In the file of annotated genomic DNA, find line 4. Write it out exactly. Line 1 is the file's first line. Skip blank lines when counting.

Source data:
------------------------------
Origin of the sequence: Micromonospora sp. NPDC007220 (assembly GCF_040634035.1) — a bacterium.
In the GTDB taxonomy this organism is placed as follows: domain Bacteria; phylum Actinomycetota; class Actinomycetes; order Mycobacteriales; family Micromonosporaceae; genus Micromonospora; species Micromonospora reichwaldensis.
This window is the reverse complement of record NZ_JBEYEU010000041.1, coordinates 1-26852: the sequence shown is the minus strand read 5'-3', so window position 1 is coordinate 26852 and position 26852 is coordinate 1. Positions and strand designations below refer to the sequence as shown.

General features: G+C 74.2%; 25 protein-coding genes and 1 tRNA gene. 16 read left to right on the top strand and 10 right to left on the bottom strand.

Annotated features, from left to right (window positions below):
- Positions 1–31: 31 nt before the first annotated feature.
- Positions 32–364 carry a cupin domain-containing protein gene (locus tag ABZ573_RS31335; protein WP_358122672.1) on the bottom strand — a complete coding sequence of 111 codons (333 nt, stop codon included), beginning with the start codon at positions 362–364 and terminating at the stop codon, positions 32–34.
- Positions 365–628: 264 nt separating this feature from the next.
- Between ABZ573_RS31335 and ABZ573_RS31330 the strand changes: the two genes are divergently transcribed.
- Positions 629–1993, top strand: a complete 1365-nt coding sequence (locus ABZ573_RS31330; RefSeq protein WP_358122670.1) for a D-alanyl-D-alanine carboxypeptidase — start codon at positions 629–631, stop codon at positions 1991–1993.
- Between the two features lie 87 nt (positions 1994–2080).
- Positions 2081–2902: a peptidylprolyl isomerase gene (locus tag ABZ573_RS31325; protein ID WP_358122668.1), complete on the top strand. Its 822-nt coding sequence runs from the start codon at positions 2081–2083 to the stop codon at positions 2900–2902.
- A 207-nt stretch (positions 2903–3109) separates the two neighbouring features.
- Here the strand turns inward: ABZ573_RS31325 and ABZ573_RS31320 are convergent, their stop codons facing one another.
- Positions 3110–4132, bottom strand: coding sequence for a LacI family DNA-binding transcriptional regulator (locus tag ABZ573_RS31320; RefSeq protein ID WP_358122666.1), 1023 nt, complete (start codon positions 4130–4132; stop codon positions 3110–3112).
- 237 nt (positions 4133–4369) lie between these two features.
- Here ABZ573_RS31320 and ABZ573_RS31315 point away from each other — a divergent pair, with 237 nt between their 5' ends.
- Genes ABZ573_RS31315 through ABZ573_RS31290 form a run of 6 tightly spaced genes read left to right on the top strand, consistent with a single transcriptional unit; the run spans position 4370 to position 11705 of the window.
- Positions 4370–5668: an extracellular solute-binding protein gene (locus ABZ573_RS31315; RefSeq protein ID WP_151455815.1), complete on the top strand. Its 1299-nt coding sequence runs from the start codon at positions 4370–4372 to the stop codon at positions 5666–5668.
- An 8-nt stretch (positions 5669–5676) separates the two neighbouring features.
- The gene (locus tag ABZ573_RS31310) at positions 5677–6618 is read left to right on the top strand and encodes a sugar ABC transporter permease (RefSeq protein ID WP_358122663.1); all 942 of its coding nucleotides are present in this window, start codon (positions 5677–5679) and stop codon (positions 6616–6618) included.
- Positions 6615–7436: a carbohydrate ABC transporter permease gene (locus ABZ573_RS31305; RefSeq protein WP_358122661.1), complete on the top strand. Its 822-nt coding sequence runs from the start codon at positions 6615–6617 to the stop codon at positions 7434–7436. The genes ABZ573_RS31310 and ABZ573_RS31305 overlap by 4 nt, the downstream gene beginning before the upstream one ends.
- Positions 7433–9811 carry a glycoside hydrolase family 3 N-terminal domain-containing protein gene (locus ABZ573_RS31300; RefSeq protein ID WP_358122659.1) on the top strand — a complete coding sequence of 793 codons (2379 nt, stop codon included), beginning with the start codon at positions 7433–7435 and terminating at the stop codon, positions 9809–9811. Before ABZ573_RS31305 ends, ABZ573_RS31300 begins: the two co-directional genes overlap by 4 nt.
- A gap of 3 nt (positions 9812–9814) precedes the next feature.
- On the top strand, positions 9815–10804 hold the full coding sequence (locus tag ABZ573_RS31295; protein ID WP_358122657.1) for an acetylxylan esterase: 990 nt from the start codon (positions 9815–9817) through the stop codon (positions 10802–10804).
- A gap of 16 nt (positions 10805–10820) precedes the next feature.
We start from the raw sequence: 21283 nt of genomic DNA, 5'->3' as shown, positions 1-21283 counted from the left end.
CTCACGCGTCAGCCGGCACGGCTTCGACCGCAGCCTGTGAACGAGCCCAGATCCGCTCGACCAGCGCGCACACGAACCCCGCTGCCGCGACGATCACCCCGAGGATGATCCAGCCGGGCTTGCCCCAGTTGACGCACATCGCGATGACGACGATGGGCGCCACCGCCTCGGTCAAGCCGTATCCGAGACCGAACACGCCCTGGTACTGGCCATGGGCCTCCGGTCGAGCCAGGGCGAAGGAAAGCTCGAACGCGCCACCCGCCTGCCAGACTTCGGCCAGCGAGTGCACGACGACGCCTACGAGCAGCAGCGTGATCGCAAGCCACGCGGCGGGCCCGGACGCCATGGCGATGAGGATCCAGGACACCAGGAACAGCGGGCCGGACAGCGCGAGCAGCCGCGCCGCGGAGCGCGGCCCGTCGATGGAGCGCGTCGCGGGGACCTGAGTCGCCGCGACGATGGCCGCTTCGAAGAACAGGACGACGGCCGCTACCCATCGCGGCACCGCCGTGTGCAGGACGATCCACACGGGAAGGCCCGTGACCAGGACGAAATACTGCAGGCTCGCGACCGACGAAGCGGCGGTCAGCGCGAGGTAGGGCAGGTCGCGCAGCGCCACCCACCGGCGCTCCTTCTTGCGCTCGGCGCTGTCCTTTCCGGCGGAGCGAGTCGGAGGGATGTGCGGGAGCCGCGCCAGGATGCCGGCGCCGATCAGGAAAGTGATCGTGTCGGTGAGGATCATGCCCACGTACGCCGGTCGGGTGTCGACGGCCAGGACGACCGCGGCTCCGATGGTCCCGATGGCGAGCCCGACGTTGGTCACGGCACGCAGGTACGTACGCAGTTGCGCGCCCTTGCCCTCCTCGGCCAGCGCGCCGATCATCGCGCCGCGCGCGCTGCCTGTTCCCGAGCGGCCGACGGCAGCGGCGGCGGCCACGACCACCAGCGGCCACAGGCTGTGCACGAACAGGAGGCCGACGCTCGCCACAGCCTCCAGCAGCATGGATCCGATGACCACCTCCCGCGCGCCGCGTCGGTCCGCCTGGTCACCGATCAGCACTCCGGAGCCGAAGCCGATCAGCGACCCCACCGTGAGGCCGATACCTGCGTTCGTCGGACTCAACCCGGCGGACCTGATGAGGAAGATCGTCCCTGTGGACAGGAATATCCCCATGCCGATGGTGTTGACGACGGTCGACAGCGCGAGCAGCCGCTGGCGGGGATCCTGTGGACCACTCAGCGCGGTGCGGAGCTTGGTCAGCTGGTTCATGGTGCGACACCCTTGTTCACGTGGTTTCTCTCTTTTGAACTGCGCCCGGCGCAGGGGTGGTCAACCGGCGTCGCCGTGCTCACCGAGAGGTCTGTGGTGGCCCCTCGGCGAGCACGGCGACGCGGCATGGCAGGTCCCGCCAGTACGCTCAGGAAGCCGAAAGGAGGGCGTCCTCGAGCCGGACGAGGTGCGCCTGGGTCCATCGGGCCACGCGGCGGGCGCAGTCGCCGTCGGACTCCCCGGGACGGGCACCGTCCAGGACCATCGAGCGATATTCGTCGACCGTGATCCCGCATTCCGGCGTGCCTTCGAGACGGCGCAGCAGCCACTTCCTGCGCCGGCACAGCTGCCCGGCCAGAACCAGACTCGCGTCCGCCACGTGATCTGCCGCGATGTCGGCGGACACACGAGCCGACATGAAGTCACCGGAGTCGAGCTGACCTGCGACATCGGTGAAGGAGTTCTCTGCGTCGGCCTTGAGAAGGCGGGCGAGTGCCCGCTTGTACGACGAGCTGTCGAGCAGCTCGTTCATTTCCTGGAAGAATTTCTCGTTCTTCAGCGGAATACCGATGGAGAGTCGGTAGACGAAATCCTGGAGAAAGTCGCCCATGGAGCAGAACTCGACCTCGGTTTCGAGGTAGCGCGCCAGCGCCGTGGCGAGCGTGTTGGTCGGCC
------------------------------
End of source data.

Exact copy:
General features: G+C 74.2%; 25 protein-coding genes and 1 tRNA gene. 16 read left to right on the top strand and 10 right to left on the bottom strand.